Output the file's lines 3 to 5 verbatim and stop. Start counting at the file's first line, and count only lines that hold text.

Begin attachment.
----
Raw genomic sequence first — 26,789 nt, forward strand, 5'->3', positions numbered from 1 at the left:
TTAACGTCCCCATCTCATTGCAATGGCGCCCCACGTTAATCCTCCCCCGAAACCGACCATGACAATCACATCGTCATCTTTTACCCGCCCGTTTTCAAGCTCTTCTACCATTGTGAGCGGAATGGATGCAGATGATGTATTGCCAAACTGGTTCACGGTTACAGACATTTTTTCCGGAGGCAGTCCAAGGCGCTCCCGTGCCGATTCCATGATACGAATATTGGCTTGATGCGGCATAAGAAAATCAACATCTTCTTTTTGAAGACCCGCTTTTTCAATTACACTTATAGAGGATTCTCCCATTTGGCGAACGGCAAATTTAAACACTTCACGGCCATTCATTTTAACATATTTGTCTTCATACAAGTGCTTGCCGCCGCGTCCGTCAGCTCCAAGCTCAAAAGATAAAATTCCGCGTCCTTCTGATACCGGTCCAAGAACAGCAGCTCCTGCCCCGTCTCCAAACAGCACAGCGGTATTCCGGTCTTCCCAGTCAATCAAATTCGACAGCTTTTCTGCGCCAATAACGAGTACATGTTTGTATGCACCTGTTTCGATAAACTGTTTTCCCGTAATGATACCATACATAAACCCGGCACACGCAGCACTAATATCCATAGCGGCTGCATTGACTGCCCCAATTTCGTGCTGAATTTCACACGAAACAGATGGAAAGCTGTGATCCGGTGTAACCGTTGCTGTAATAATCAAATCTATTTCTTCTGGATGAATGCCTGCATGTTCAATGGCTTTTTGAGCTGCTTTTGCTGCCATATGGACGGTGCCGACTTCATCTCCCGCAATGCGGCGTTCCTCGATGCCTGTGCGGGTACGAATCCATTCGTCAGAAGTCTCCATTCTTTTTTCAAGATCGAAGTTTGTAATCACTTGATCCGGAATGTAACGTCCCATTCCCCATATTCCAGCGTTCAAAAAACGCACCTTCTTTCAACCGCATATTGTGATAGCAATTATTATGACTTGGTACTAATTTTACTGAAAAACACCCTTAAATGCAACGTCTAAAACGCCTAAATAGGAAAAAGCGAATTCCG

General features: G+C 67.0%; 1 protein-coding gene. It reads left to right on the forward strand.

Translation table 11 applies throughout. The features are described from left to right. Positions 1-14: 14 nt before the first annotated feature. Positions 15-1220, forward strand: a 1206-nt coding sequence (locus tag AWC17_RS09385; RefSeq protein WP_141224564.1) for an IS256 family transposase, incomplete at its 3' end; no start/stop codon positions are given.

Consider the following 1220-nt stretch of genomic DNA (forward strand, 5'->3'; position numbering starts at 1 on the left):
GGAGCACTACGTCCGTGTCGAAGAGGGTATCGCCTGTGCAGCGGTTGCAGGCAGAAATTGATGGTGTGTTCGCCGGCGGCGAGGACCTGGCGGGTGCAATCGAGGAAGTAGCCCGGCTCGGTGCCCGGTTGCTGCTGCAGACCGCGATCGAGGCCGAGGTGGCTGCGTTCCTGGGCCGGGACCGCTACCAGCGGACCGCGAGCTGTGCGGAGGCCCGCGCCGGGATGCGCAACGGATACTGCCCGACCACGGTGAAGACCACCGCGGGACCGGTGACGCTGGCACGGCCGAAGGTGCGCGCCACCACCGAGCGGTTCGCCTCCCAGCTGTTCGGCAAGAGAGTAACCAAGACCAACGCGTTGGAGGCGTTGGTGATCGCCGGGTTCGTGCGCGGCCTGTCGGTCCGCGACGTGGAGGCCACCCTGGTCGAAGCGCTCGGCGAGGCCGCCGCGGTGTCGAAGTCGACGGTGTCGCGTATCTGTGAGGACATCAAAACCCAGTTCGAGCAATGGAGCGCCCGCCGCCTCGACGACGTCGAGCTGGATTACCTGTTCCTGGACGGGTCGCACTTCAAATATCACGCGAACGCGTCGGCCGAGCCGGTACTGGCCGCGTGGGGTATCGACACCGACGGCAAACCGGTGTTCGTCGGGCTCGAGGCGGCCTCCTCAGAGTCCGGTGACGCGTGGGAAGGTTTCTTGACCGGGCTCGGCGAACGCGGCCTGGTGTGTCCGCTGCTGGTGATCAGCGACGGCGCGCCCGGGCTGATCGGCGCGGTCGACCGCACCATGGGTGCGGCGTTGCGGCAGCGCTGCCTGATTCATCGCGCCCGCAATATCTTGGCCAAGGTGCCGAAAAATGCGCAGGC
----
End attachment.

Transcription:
General features: G+C 67.0%; 1 protein-coding gene. It reads left to right on the forward strand.

Translation table 11 applies throughout. The features are described from left to right. Positions 1-14: 14 nt before the first annotated feature. Positions 15-1220, forward strand: a 1206-nt coding sequence (locus tag AWC17_RS09385; RefSeq protein WP_141224564.1) for an IS256 family transposase, incomplete at its 3' end; no start/stop codon positions are given.

Consider the following 1220-nt stretch of genomic DNA (forward strand, 5'->3'; position numbering starts at 1 on the left):